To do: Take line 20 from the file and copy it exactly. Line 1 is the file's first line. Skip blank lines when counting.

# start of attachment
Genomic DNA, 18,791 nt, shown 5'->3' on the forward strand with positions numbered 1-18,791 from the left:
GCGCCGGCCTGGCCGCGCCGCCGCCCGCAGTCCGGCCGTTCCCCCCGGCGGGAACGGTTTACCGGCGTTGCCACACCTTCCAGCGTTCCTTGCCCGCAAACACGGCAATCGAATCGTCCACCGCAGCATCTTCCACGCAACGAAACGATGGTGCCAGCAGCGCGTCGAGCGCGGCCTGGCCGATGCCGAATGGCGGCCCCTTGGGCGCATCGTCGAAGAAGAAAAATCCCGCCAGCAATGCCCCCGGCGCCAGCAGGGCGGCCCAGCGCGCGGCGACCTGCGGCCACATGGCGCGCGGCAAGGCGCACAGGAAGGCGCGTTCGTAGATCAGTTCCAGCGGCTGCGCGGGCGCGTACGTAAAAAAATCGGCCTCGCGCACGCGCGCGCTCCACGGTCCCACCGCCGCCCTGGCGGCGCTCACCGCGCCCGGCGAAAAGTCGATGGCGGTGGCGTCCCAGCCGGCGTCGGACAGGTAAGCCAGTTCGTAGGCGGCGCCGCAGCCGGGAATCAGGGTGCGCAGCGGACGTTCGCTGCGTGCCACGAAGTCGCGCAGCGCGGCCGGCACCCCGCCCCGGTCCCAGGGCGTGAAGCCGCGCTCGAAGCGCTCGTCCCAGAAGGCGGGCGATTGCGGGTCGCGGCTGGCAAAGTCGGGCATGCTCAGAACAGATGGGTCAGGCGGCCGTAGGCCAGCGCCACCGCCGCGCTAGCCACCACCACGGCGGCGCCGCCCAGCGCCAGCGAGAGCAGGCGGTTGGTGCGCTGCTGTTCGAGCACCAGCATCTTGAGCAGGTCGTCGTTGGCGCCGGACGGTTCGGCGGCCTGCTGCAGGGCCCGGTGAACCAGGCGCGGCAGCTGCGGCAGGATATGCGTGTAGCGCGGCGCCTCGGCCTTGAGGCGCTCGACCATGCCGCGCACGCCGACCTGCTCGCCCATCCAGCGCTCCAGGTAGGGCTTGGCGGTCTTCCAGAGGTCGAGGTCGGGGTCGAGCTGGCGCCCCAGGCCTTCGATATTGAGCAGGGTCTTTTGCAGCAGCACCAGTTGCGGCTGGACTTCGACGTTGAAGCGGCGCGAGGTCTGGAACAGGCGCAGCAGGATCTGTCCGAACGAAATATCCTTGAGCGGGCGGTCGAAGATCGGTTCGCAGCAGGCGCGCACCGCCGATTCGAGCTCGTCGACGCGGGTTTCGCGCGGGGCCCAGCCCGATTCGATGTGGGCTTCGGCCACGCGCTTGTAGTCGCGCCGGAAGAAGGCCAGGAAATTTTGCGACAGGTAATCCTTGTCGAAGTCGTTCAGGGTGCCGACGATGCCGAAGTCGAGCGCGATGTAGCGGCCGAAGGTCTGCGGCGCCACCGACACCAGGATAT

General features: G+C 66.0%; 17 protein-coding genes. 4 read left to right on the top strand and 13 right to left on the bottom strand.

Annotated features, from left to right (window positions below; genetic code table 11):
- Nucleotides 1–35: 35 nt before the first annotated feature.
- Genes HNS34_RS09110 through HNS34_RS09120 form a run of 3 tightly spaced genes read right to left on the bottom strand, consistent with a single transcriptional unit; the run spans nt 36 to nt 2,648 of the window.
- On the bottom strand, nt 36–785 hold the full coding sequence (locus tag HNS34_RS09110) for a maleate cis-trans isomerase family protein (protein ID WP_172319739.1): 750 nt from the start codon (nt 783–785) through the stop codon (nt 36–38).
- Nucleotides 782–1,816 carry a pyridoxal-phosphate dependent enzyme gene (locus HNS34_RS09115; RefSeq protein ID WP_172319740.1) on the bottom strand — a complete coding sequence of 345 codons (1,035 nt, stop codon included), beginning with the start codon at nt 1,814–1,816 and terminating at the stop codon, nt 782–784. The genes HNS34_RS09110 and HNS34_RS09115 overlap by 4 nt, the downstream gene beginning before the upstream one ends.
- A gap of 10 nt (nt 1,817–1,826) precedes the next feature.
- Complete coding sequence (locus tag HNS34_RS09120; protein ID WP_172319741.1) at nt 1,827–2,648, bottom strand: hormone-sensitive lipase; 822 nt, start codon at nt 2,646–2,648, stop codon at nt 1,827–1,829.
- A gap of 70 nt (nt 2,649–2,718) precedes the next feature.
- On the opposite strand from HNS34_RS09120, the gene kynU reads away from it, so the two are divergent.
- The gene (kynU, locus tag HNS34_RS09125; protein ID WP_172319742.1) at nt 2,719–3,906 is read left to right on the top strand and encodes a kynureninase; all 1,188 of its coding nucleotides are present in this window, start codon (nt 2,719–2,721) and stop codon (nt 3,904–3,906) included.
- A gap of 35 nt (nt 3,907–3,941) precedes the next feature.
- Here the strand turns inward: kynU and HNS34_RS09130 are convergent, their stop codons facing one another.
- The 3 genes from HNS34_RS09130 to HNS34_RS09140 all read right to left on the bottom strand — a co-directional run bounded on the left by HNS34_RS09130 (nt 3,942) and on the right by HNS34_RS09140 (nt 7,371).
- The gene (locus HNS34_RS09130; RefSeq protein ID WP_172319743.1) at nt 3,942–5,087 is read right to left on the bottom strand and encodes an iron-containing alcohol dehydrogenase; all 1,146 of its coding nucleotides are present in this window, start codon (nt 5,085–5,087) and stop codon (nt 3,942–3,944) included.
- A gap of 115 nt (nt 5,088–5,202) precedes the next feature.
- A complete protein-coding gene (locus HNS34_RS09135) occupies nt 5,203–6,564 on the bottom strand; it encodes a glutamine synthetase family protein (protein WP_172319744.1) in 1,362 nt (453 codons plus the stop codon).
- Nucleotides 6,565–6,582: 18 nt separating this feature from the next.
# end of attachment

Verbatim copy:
- Nucleotides 6,565–6,582: 18 nt separating this feature from the next.